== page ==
On multiple occasions over the last few years, President Barack Obama has reminded voters that he won’t appear on the ballot again. Indeed, our long national nightmare will come to an end in 674 days. Presidents, of course, tend to engage on policy and politics even after they leave the White House. There’s no reason to believe Obama will be any different.
Three current Supreme Court justices will be octogenarians come 2016 — Anthony Kennedy, Ruth Bader Ginsburg, and Antonin Scalia — and another, Stephen Breyer, will be approaching 80. So the next president could find his or herself with at least a couple of spots to fill on the nation’s highest court. With this likelihood on the horizon, Robert Reich, who served as President Bill Clinton’s first Labor Department secretary, is floating President Obama’s name as a potential Supreme Court nominee should Democrats win the White House in 2016.
"If Hillary Clinton or any other Democrat wins the White House next year, Barack Obama should be their first Supreme Court pick. He’s been a constitutional law professor. He has the right temperament and values. He’s a superb writer," [Reich wrote on his Facebook page] on Friday the 13th. "The average age of newly appointed justices is 53; Obama will be 55 on leaving office. Even a Republican Senate would be hard-pressed not to confirm a former president."
It wouldn’t be an unprecedented move. President William Howard Taft, who lost his bid for reelection in 1912, was appointed to serve on the Supreme Court in 1921 by President Warren Harding after the death of Chief Justice Edward Douglass White. Taft, a lawyer before beginning his political career, served on the court until 1930.
The notion that Senate Republicans "would be hard-pressed not to confirm" Obama, who, as Reich notes, has boasted of being a constitutional law professor at the University of Chicago, would be true, but it’s generally true of most judicial appointments. With that said, Senate Republicans would undoubtedly face tremendous pressure from their base to oppose any potential nomination of Obama to the Supreme Court, which is a lifetime appointment.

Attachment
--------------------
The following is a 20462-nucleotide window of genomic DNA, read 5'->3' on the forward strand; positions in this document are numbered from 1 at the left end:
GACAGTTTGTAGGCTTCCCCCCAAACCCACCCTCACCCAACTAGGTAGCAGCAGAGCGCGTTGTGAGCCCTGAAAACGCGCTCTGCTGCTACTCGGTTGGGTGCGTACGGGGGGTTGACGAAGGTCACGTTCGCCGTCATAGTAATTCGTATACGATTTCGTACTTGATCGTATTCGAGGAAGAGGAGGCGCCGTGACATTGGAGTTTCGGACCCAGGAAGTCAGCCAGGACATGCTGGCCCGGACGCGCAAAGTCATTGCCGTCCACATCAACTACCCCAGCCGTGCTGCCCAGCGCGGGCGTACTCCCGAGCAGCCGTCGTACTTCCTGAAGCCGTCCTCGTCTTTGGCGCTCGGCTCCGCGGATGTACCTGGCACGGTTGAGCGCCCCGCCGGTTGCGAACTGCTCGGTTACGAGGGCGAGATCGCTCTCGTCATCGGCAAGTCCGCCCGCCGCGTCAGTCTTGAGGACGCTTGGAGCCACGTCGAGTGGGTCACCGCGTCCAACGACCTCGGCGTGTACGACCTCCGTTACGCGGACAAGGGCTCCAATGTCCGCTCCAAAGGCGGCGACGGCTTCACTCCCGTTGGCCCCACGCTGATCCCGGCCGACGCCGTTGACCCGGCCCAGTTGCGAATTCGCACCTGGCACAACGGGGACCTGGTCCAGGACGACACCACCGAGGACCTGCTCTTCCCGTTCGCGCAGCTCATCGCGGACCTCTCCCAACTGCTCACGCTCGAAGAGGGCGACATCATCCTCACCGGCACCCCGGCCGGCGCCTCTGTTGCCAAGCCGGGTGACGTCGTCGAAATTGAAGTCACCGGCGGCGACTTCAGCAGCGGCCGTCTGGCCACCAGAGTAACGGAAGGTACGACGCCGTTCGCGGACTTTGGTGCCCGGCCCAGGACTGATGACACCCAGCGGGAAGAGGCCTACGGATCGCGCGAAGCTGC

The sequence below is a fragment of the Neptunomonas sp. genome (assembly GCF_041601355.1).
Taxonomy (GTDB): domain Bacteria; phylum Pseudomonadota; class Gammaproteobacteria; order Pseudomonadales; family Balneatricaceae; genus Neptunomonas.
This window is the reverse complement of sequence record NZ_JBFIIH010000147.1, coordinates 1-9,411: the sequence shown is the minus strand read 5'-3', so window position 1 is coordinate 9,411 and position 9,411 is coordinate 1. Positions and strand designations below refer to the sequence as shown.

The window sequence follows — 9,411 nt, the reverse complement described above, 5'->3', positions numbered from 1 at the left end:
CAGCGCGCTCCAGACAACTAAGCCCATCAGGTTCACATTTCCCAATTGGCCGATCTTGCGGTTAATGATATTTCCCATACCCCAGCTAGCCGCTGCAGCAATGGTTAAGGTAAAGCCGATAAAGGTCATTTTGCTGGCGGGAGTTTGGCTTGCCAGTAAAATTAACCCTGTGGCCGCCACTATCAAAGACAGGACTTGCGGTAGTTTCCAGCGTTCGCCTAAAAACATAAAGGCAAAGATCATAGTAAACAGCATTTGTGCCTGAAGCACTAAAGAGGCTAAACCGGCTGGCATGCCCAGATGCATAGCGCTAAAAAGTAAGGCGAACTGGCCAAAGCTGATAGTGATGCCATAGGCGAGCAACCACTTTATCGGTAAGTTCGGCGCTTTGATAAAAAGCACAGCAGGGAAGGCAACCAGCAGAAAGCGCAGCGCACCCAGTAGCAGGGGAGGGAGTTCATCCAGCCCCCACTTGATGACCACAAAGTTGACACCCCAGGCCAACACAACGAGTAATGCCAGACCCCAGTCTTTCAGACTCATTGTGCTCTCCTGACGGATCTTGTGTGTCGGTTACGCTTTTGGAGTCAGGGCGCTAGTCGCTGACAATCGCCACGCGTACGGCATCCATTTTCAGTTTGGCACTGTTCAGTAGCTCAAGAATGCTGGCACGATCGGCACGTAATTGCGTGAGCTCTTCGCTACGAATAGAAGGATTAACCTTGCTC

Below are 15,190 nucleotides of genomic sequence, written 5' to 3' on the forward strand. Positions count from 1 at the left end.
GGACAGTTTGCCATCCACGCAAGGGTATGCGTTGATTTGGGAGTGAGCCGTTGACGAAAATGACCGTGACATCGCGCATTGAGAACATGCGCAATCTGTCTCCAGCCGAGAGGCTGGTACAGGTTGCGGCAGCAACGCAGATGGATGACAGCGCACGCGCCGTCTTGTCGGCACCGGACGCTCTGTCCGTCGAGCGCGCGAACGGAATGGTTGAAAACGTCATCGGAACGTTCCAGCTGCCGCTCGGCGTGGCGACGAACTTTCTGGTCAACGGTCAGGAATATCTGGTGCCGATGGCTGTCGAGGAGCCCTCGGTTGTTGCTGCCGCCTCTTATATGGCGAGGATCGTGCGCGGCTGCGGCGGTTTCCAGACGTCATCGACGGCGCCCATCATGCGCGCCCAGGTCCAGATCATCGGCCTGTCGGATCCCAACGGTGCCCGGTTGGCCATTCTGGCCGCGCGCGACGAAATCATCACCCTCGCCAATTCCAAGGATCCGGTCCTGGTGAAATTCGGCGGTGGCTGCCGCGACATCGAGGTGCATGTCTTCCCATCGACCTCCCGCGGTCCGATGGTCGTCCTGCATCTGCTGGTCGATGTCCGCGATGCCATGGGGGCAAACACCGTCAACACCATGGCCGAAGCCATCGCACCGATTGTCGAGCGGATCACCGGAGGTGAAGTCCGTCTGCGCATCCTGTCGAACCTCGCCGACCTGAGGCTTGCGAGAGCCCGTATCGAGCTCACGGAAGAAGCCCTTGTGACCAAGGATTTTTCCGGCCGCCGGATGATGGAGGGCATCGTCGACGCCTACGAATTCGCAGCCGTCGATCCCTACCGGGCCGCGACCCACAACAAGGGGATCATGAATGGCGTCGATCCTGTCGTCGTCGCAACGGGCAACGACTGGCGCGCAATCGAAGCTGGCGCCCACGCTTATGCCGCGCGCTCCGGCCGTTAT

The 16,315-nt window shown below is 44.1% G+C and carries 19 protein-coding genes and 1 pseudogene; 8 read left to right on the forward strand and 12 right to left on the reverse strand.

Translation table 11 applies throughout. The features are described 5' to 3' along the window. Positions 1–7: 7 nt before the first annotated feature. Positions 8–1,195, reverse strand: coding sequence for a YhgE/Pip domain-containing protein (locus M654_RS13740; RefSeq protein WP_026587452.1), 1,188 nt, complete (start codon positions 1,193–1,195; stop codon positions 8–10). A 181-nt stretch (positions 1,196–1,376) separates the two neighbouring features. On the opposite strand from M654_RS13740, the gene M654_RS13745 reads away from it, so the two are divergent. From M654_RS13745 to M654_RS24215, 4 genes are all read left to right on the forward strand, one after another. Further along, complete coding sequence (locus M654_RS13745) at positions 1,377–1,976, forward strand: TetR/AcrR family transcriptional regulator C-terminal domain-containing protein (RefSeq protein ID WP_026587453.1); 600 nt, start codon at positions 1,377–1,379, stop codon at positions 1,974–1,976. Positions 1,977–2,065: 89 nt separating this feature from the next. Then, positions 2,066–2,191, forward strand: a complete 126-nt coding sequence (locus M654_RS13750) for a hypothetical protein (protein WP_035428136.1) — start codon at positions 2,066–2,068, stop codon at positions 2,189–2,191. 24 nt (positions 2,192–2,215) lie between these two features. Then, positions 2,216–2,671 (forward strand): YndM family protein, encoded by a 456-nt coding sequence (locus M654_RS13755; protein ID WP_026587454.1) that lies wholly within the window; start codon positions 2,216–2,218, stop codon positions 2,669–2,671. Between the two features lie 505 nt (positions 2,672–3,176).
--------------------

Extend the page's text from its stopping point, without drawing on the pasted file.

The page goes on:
Opposition to Obama would be well founded. His judicial philosophy, based on the legal arguments his administration has made, represents a profound expansion of government. We saw this in the Supreme Court arguments the administration made to uphold ObamaCare’s individual mandate. It’s also present in the arguments the administration has made in favor of the NSA’s unconstitutional warrantless spying programs and attempts to suppress political speech. His views on executive power, through the general expansion of the office of the presidency and bypassing Congress to make laws through executive fiat, are also incredibly troublesome for anyone who cares about separation of powers doctrine.
Obama’s legal philosophy doesn’t begin with, to quote Randy Barnett, a "presumption of liberty," but rather a presumption that the fundamental civil liberties protected in the Bill of Rights are nothing more privileges granted to citizens by their government. His natural inclination is to defer to the government; that it knows what’s best and should have virtually unchecked power.
It may be too early to get worked up about the theoretical prospect of Obama serving on the Supreme Court, but Senate Republicans should stand against the idea. He has failed to live up to the oath he took to "preserve, protect and defend the Constitution of the United States." Why would any Republican think he would follow through as a Supreme Court justice?